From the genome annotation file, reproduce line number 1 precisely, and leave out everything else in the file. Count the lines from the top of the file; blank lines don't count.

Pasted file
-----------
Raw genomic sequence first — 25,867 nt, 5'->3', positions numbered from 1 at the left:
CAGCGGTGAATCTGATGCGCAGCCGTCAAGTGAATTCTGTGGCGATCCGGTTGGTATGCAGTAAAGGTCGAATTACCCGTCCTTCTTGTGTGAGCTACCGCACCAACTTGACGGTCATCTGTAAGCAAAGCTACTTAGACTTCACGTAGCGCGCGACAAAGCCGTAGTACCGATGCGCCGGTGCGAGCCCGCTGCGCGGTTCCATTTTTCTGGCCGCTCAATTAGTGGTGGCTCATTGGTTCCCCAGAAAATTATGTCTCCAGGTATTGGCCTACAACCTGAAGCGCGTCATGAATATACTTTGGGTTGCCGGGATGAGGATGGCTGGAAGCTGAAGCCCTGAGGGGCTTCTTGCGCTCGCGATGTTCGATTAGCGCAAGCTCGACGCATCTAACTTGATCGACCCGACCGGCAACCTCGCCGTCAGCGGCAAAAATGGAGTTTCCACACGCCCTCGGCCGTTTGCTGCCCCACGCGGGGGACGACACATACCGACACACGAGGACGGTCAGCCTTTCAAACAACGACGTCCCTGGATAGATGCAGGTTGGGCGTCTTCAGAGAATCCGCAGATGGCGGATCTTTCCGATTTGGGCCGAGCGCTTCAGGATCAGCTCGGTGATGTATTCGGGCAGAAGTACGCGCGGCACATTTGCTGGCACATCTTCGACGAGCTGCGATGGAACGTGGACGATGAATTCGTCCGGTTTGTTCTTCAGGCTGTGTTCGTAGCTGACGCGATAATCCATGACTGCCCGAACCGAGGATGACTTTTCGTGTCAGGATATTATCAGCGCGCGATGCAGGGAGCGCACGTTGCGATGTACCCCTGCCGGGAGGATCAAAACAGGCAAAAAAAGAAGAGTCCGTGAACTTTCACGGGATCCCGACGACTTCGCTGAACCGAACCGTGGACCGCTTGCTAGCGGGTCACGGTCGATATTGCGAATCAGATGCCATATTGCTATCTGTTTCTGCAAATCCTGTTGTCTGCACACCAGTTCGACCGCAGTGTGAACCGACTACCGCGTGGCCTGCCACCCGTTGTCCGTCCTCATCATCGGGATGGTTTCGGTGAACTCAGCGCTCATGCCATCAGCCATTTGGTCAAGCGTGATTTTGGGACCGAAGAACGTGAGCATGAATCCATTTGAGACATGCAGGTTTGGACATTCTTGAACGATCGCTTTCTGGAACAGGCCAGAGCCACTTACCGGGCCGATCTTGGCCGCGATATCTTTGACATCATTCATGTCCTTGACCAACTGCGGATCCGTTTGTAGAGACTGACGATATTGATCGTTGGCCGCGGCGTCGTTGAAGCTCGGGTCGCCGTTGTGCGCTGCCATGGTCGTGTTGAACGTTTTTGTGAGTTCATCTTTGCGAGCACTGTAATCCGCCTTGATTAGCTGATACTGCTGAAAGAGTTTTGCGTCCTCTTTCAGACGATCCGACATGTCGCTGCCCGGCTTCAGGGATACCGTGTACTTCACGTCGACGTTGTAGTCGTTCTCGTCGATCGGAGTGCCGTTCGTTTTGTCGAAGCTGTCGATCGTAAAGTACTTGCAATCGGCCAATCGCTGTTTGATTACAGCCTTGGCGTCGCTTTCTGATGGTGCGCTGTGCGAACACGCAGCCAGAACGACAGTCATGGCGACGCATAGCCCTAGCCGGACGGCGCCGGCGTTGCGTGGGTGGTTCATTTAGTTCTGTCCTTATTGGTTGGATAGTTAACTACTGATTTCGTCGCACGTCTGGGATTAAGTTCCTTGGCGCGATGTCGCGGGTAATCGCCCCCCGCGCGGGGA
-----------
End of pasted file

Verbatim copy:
Raw genomic sequence first — 25,867 nt, 5'->3', positions numbered from 1 at the left: